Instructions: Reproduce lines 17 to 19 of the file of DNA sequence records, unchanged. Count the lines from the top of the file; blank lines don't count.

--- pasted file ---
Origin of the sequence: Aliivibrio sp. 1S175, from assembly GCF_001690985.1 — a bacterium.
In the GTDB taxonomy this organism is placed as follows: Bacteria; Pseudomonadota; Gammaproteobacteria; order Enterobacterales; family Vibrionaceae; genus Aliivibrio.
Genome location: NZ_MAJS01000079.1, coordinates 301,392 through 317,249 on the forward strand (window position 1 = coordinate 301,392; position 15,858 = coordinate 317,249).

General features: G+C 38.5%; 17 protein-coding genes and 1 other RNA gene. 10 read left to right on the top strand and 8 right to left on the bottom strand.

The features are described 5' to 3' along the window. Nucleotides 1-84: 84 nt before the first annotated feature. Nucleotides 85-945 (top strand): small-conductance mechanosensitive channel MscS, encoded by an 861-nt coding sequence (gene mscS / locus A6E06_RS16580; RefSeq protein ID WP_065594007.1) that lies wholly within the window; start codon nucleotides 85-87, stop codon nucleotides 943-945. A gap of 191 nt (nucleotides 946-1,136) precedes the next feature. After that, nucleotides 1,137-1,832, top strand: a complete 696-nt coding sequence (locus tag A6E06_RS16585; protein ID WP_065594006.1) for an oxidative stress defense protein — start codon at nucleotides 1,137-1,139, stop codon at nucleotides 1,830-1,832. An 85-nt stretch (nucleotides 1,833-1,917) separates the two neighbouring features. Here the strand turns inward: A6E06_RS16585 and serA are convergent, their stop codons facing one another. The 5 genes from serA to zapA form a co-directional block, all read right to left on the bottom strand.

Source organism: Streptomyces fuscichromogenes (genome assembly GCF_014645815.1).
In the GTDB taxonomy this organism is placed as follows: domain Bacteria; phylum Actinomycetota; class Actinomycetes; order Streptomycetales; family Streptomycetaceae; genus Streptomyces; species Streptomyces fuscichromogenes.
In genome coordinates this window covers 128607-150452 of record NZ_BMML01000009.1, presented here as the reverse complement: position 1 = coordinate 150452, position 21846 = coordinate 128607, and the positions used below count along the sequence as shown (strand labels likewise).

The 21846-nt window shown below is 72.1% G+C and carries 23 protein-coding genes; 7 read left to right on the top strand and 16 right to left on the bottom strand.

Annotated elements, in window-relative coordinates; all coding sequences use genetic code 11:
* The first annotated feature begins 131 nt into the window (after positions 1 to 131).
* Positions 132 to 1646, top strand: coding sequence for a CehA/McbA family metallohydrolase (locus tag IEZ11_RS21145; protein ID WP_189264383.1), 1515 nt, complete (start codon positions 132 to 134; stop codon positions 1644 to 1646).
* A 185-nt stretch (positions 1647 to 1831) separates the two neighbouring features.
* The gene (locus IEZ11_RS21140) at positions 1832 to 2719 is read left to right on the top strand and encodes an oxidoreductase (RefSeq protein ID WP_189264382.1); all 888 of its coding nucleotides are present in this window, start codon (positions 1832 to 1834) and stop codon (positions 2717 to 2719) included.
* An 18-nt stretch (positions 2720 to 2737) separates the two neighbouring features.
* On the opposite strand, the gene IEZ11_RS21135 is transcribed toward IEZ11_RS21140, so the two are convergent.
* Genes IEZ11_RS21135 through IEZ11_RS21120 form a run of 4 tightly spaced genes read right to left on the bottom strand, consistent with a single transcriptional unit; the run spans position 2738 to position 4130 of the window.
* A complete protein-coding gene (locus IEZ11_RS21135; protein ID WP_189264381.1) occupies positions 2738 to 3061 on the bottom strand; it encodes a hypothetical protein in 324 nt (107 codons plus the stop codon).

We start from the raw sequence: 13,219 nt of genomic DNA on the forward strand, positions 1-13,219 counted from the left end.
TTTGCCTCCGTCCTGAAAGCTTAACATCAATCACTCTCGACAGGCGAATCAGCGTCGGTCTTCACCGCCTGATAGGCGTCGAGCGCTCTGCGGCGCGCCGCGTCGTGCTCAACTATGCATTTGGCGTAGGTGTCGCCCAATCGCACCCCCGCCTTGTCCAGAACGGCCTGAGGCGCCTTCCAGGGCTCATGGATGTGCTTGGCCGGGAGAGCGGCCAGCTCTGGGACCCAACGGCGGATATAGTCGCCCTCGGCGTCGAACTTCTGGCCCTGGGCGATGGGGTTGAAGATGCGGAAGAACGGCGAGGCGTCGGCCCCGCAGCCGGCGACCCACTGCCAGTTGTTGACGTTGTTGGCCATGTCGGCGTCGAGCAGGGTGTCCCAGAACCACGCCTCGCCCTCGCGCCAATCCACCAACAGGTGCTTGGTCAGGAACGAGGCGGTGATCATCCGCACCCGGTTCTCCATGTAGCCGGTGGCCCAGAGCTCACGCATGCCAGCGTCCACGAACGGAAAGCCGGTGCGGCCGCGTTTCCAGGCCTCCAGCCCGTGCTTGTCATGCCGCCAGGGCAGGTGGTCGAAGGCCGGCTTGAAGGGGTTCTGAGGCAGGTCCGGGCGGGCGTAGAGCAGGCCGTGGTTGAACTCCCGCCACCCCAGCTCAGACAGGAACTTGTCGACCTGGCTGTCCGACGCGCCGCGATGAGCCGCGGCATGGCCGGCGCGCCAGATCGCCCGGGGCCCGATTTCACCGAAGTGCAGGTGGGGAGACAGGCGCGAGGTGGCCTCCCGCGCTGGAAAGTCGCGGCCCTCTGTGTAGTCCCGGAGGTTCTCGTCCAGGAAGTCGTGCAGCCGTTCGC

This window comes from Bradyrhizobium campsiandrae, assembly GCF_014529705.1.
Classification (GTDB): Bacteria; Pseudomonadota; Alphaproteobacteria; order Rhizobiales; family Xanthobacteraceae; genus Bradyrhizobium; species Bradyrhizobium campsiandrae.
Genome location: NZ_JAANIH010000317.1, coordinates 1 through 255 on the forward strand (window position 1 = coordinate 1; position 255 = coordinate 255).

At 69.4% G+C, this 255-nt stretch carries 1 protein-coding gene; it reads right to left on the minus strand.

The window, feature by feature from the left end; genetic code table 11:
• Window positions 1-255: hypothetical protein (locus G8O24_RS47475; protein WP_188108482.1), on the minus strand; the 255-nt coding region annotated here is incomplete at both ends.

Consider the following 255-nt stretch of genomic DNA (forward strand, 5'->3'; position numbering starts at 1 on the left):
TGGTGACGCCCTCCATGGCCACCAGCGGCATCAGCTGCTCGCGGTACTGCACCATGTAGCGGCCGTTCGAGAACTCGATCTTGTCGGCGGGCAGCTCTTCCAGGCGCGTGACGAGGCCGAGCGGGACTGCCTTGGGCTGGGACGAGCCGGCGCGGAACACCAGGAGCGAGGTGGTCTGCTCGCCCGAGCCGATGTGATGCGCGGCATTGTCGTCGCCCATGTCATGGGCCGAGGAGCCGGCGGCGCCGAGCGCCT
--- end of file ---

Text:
* Genes IEZ11_RS21135 through IEZ11_RS21120 form a run of 4 tightly spaced genes read right to left on the bottom strand, consistent with a single transcriptional unit; the run spans position 2738 to position 4130 of the window.
* A complete protein-coding gene (locus IEZ11_RS21135; protein ID WP_189264381.1) occupies positions 2738 to 3061 on the bottom strand; it encodes a hypothetical protein in 324 nt (107 codons plus the stop codon).

We start from the raw sequence: 13,219 nt of genomic DNA on the forward strand, positions 1-13,219 counted from the left end.